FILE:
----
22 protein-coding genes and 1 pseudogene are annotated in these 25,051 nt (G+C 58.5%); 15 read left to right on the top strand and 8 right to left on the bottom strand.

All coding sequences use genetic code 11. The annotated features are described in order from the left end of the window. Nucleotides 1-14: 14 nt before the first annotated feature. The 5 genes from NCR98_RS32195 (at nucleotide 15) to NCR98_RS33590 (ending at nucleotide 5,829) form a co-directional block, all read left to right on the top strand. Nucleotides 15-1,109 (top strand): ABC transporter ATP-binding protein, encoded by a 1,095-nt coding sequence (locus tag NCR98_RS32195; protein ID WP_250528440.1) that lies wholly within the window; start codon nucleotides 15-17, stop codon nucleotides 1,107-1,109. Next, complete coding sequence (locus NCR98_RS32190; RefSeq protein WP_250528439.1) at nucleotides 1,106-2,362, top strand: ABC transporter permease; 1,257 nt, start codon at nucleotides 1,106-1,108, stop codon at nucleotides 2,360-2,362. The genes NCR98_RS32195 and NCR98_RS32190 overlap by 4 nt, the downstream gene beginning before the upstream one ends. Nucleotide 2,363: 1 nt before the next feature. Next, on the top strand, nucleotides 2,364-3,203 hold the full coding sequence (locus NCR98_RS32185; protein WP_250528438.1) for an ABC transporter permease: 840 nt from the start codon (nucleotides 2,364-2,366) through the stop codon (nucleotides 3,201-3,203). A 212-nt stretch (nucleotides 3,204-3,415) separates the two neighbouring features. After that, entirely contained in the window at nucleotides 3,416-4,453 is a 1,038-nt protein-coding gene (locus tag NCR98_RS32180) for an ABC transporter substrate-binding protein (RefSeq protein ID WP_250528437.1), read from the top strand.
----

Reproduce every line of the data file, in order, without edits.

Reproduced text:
22 protein-coding genes and 1 pseudogene are annotated in these 25,051 nt (G+C 58.5%); 15 read left to right on the top strand and 8 right to left on the bottom strand.

All coding sequences use genetic code 11. The annotated features are described in order from the left end of the window. Nucleotides 1-14: 14 nt before the first annotated feature. The 5 genes from NCR98_RS32195 (at nucleotide 15) to NCR98_RS33590 (ending at nucleotide 5,829) form a co-directional block, all read left to right on the top strand. Nucleotides 15-1,109 (top strand): ABC transporter ATP-binding protein, encoded by a 1,095-nt coding sequence (locus tag NCR98_RS32195; protein ID WP_250528440.1) that lies wholly within the window; start codon nucleotides 15-17, stop codon nucleotides 1,107-1,109. Next, complete coding sequence (locus NCR98_RS32190; RefSeq protein WP_250528439.1) at nucleotides 1,106-2,362, top strand: ABC transporter permease; 1,257 nt, start codon at nucleotides 1,106-1,108, stop codon at nucleotides 2,360-2,362. The genes NCR98_RS32195 and NCR98_RS32190 overlap by 4 nt, the downstream gene beginning before the upstream one ends. Nucleotide 2,363: 1 nt before the next feature. Next, on the top strand, nucleotides 2,364-3,203 hold the full coding sequence (locus NCR98_RS32185; protein WP_250528438.1) for an ABC transporter permease: 840 nt from the start codon (nucleotides 2,364-2,366) through the stop codon (nucleotides 3,201-3,203). A 212-nt stretch (nucleotides 3,204-3,415) separates the two neighbouring features. After that, entirely contained in the window at nucleotides 3,416-4,453 is a 1,038-nt protein-coding gene (locus tag NCR98_RS32180) for an ABC transporter substrate-binding protein (RefSeq protein ID WP_250528437.1), read from the top strand.